ACCC concerned by credit card interest rates
The gap between the cash rate and credit card interest has blown out to 18%.
Australian Competition and Consumer Commission (ACCC) boss Rod Sims says Australia's big banks are charging credit card interest rates "considerably above costs", despite the Reserve Bank's decision to cut the official cash rate to a record low 1.50% earlier this month.
Australia's major banks failed to pass on the rate cut to card holders following the RBA's decision, driving the gap between credit card rates and the official cash rate to 18%, the highest it's been in 27 years, The Guardian reported.
Bank of Australia was the only financial institution to pass on the full 0.25% rate cut to credit card customers.
However, most other banking institutions weren't as generous, given most credit cards have fixed rates rather than variable rates, meaning they're not directly tied to the RBA's cash rate.
Another reason big banks are unlikely to pass rate changes onto credit cards is that high interest rates are a solid source of profit.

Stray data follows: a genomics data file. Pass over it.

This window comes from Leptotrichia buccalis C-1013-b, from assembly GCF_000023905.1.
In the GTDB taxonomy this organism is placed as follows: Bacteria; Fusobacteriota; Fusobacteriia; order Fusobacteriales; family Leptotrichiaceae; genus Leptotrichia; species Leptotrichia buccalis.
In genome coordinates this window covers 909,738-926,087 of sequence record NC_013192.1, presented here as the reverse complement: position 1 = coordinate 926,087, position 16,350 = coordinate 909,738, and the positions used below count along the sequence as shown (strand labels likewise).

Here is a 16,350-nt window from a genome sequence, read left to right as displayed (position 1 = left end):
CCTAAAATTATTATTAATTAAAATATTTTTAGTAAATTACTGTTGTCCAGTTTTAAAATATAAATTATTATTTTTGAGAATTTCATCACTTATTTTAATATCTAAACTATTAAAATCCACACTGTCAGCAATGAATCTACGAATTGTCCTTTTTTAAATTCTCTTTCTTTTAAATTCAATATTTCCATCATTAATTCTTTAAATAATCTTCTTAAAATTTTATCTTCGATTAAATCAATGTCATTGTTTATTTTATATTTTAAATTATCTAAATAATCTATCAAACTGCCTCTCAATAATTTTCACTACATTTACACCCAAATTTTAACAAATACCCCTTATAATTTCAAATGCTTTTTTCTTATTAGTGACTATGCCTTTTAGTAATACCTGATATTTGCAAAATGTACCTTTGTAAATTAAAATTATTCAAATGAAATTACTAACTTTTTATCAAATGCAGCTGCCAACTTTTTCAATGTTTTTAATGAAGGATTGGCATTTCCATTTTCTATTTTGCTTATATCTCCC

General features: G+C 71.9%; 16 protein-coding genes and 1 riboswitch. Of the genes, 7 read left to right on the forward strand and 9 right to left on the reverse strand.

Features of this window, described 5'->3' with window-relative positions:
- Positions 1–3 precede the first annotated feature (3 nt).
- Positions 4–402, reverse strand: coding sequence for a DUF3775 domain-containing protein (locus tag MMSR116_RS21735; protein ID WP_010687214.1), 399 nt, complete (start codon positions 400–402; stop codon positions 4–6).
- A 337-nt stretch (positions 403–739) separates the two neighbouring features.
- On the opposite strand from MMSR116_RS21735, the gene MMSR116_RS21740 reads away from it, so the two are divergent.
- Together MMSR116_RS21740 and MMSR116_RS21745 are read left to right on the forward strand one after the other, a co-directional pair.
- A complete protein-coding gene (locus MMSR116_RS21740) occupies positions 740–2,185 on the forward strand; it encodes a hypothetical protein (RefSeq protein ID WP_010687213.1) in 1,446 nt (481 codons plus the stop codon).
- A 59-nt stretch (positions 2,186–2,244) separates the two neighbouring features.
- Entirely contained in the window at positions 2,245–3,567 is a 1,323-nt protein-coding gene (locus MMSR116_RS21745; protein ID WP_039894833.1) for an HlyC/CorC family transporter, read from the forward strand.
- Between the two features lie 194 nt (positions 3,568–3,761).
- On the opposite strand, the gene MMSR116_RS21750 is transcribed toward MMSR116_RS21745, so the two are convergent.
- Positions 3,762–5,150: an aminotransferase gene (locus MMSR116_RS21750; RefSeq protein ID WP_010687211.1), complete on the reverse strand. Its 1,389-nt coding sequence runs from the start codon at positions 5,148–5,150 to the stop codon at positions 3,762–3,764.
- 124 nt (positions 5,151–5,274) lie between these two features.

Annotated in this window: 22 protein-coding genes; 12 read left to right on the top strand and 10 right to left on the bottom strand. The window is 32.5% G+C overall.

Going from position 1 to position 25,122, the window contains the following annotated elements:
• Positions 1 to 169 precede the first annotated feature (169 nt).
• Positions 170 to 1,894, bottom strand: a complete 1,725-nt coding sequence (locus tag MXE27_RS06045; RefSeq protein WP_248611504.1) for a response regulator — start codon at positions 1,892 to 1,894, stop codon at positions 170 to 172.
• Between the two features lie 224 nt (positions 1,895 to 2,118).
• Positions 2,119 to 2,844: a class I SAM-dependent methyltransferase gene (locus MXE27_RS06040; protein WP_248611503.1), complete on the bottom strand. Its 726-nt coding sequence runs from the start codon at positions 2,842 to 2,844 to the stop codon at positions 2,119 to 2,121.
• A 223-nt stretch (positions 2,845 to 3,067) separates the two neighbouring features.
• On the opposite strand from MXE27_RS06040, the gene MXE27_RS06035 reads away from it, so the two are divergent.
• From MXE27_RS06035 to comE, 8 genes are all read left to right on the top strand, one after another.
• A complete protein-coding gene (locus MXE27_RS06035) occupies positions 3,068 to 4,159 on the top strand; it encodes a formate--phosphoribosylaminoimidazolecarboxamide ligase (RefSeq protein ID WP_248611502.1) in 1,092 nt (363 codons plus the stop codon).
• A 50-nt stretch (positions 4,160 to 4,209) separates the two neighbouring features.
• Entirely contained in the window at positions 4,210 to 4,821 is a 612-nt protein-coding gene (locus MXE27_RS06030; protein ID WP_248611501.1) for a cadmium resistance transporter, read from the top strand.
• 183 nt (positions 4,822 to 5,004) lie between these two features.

The ACCC chairman says the disparity is something "that needs to be looked at", citing the Productivity Commission's upcoming review into the competitiveness of Australia's banking industry.
"Now, it may not just be a competition issue, in terms of entry barriers and how they manage to keep that market so lucrative," Sims told The Guardian.
"It could be something that needs to be looked at from the consumer side as well, like why are consumers so sticky [and don’t shop around for the best offer]?"
Comparing cards carefully is the best way to ensure you'll score a low-interest deal.
Australia's banks gave retirees and savers something to cheer about by raising term deposit interest rates.